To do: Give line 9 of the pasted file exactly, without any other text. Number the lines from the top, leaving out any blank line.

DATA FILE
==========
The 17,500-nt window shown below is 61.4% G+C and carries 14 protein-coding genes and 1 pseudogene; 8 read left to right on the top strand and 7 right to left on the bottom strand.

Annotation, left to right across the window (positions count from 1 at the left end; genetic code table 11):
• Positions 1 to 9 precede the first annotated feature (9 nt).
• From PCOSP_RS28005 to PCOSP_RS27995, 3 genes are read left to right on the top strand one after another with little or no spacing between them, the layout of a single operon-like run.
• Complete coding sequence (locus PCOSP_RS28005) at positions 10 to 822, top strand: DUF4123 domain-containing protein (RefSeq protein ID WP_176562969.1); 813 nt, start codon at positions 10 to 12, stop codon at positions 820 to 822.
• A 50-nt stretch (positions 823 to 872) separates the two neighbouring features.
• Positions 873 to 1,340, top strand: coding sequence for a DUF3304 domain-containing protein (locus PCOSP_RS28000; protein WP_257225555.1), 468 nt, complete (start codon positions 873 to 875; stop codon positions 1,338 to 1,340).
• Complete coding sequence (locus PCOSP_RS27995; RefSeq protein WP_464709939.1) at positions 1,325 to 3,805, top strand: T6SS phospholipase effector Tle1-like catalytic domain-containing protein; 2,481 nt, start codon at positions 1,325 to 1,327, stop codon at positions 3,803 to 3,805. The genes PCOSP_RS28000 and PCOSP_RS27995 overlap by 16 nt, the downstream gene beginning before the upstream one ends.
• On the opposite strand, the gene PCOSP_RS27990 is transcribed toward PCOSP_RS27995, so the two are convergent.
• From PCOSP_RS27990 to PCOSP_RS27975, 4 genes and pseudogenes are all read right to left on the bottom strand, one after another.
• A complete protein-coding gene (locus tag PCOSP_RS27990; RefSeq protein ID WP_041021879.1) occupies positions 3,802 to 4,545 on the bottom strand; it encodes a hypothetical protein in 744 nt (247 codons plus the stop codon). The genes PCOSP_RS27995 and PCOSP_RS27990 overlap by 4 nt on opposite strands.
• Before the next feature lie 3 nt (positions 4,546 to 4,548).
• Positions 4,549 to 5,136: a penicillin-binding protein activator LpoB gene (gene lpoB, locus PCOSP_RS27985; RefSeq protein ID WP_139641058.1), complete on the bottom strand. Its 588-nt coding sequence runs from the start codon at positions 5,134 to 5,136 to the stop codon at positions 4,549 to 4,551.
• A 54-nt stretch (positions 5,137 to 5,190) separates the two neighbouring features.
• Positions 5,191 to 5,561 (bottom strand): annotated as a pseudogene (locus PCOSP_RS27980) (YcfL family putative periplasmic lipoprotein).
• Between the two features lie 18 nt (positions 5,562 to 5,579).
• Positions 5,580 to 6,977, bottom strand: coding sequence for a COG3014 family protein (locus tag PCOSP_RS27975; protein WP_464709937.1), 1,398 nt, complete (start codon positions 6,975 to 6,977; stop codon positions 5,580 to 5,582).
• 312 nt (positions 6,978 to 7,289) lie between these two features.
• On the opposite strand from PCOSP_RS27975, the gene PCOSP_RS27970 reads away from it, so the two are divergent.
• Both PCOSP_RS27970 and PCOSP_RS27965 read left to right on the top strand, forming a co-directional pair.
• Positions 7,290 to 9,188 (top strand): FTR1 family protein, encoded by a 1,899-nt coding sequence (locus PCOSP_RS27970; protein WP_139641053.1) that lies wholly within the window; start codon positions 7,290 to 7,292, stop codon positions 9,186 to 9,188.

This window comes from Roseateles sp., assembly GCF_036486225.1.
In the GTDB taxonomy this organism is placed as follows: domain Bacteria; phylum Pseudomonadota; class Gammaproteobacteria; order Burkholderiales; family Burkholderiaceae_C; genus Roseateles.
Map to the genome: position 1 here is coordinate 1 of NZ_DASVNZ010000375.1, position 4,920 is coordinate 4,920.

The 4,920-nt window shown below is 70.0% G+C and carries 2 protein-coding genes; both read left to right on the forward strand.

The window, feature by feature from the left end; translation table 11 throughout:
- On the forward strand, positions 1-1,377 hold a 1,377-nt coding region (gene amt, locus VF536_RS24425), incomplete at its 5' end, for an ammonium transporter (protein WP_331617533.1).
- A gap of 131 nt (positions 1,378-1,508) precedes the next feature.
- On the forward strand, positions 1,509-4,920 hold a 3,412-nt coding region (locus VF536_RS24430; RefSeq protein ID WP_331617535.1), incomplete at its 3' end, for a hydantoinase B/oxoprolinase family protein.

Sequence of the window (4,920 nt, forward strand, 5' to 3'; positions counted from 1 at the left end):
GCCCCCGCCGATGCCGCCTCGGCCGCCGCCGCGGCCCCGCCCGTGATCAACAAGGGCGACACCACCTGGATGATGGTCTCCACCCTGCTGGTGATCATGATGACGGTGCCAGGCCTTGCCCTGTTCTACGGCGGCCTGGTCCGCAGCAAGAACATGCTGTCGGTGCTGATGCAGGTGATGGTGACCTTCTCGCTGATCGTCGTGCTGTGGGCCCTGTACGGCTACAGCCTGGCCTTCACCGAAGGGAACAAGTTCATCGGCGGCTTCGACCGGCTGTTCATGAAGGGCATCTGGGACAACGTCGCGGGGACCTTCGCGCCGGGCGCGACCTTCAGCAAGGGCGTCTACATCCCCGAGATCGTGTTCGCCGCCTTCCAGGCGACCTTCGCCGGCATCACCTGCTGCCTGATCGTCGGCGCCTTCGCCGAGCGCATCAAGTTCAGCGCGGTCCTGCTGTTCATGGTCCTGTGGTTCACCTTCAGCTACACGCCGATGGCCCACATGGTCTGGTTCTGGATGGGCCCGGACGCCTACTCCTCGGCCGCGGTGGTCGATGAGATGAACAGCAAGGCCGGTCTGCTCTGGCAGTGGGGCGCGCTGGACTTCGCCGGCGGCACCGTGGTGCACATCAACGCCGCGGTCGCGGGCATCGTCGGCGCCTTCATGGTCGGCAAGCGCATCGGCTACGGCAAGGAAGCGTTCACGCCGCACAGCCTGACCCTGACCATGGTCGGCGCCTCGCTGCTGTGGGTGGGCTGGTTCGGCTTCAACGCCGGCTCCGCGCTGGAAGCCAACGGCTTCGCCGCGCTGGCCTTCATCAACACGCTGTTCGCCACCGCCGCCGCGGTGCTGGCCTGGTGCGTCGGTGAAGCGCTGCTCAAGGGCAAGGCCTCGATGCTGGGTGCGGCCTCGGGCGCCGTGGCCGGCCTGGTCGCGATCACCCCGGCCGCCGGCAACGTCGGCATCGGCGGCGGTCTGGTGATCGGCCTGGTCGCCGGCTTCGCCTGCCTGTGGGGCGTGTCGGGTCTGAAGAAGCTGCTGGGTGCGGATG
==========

• On the opposite strand, the gene PCOSP_RS27990 is transcribed toward PCOSP_RS27995, so the two are convergent.